In every ethics discussion (and many comment threads online), it is only a matter of time before someone will mention the Nazis. Similarly, many Christian discussions of gender roles do not move beyond or are derailed by the topic of “women in ministry.” However, for the majority of individuals in the church, there are more practical points of gender that need to be addressed. Domestic Life is certainly one of these points (See Gender Roles Part One: Chores), and Romantic Life is another.
Sadly, the discussion of Christian Romance has been given over largely to the world of Christian publishing. And I am not just talking about Christian romance novels, but marriage self-help books, such as Love and Respect by Eggerichs, Sacred Marriage and Sacred Influence by Thomas, His Needs Her Needs by Harley (all of which are best-sellers), etc. Furthermore there is an even greater abundance of pre-marriage self-help books (of which there are too many to even mention) arguing that gender roles are the key ingredients to a healthy marriage and one’s true identity in Christ.
Building on cultural rather than biblical characteristics of masculinity and femininity (significant biblical references to gender are far and few between) this genre of literature preaches a slew of various gender-types, such as “men have an innate need to conquer” and “women have an innate need to receive affection” ; “a man needs his authority to be respected” and “a woman needs to know the love she receives from her partner is secure.”
Furthermore, many borrow much from Victorian writing, by idealizing the “Godly Woman” and encouraging the idea that women, by being holy or worthy, can actually shape the behavior and souls of men. Leman’s Have a New Husband by Friday offers to “change his attitude, behavior, and communication in five days,” and the Secret Influence has this to say about the differences between men and women:
“In some cases, it may indeed be that women are more spiritually and emotionally mature, willing to forgive for the sake of the family and larger considerations” The other option being that “some women never rise above a sinful propensity to define themselves according to their likability or acceptance by men,” and for these women, men have a “ultrasensitive spiritual radar” that can “intuit a woman’s spiritual neediness and will exploit it for their own ends.”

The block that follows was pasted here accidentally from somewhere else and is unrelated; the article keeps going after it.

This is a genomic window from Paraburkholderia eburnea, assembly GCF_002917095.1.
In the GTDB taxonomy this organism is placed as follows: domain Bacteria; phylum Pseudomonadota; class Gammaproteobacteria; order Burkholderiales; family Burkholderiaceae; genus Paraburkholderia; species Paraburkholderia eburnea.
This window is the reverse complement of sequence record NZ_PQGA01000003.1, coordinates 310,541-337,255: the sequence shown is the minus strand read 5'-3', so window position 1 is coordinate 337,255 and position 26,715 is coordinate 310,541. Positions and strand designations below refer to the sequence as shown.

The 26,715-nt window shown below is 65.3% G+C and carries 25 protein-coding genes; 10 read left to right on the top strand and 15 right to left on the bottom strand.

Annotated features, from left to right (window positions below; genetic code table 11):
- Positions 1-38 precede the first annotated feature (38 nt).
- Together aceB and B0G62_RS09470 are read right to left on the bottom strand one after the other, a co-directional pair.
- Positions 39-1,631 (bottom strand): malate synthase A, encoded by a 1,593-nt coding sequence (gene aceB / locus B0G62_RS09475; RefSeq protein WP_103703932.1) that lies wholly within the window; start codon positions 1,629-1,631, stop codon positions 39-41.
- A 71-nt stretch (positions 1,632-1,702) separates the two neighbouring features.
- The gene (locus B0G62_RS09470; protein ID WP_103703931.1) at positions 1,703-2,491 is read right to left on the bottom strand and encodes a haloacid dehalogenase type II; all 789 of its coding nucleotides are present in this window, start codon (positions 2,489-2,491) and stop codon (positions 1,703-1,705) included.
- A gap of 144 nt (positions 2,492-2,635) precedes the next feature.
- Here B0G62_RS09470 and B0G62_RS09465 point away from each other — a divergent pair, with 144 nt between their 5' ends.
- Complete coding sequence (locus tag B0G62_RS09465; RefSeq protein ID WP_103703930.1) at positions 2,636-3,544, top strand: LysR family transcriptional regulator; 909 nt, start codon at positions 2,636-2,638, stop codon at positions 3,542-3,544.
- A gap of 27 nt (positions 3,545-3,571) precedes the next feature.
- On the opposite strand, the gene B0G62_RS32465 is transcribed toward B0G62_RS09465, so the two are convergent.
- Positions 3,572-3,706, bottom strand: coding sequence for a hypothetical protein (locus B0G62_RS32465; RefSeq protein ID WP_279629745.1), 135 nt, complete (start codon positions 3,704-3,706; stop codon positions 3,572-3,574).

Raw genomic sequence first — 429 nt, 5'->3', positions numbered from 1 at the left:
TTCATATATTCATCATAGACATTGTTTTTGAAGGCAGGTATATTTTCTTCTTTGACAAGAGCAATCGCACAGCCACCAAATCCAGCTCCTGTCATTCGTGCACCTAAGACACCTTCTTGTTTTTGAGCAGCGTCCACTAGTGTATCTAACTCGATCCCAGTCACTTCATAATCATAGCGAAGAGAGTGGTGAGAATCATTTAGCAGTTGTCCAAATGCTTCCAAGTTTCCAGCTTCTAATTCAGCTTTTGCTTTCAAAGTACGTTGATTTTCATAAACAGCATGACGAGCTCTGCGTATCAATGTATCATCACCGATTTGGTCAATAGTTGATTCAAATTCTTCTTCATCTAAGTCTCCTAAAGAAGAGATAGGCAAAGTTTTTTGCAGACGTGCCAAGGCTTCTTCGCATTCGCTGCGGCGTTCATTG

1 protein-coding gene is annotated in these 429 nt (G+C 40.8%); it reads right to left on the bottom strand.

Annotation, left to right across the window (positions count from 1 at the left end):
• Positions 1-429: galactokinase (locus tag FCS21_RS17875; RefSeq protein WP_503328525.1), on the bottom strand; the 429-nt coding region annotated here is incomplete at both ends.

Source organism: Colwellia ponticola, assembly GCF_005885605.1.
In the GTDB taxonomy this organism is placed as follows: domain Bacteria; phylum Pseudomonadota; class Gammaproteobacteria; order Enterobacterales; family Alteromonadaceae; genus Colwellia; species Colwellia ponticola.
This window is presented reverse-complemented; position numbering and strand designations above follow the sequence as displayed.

Unfortunately, what is created is a marketable, culturally-defined foundation of identity superimposed by spiritual terminology and not dissimilar from the earliest of literature (Even Beowulf, a local mythos, was edited to provide a Christian-sounding moral). But unlike Beowulf, this current form of literature is actively harmful to the Christian community. It not only plays into our self-obsessed, identity-crisis culture, but it fails to provide a solid biblical footing for true maturity and character growth outside the walls of gender (the kind that we are called to in Christ).
What Romance by Gender Does to Women and Men
Most women in the church are familiar with the co-opted princess/knight concept, in which the woman is the princess, inherently precious and worthy, but frozen in time spent singing to little forest birds while awaiting her knight to come and woo her with his promises of love (which she must then inspire him to keep). While many a sarcastic joke is made about this ideology, it sometimes appears to have sunken more deeply into the psyche of Christians than they care to admit (sort of like those individuals who joke about their intense affinity for Disneyland…but leave you wondering if they actually have taken a few sips of the juice).
Thus, sarcastic comments (“Yeah, I’m still waiting for my Prince Charming”) are juxtaposed with confessions of actual hope (“I’m waiting for the man I know God has in store for me”) or (“You deserve rose petals at your feet, and pretty soon some guy is going to realize that”), and entitlement issues begin to develop.
It is then, that “I want to grow in character so I can serve God and those around me, regardless of who they are” becomes “I deserve a man, and he needs to be worthy of me” [It is important to note the “me” because this is the actual phrasing that is often used in Christian circles. A man needs to be worthy of the woman, rather than worthy of God!]